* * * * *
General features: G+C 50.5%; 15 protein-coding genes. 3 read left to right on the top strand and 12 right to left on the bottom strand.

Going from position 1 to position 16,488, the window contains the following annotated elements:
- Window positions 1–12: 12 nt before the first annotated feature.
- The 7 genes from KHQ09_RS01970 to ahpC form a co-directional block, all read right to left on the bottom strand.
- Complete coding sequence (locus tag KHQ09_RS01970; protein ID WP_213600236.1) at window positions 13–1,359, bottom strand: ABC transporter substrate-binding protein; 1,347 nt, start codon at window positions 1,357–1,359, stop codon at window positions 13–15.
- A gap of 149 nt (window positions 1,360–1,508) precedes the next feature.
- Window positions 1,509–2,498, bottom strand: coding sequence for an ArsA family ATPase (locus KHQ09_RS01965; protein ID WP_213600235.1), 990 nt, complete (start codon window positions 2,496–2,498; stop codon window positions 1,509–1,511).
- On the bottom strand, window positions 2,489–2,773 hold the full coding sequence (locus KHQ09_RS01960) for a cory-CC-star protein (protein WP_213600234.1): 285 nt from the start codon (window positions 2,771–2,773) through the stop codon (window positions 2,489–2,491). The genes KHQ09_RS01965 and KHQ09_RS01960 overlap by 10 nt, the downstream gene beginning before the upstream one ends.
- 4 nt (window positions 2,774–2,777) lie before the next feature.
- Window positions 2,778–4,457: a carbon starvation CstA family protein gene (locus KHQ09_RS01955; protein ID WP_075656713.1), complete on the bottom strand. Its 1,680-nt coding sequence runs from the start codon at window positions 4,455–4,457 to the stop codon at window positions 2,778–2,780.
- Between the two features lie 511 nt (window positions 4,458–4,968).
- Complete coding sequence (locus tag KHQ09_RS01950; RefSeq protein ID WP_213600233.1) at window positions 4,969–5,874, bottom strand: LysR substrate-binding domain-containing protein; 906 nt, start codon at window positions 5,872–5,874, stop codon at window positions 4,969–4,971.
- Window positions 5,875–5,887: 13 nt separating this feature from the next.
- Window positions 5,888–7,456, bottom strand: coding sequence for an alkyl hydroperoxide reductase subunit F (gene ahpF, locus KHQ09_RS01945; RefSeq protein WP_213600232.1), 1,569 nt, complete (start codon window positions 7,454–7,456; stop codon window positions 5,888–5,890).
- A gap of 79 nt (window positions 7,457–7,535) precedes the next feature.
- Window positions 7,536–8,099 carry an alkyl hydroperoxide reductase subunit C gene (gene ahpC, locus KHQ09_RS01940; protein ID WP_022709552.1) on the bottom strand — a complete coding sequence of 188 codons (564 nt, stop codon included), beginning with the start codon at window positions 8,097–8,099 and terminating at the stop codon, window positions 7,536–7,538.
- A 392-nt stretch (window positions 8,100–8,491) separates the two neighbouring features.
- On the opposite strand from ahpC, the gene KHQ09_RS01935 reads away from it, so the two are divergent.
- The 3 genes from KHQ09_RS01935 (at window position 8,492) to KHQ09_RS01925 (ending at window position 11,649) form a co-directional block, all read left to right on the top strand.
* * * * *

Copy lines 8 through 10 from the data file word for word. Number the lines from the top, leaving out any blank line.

- On the bottom strand, window positions 2,489–2,773 hold the full coding sequence (locus KHQ09_RS01960) for a cory-CC-star protein (protein WP_213600234.1): 285 nt from the start codon (window positions 2,771–2,773) through the stop codon (window positions 2,489–2,491). The genes KHQ09_RS01965 and KHQ09_RS01960 overlap by 10 nt, the downstream gene beginning before the upstream one ends.
- 4 nt (window positions 2,774–2,777) lie before the next feature.
- Window positions 2,778–4,457: a carbon starvation CstA family protein gene (locus KHQ09_RS01955; protein ID WP_075656713.1), complete on the bottom strand. Its 1,680-nt coding sequence runs from the start codon at window positions 4,455–4,457 to the stop codon at window positions 2,778–2,780.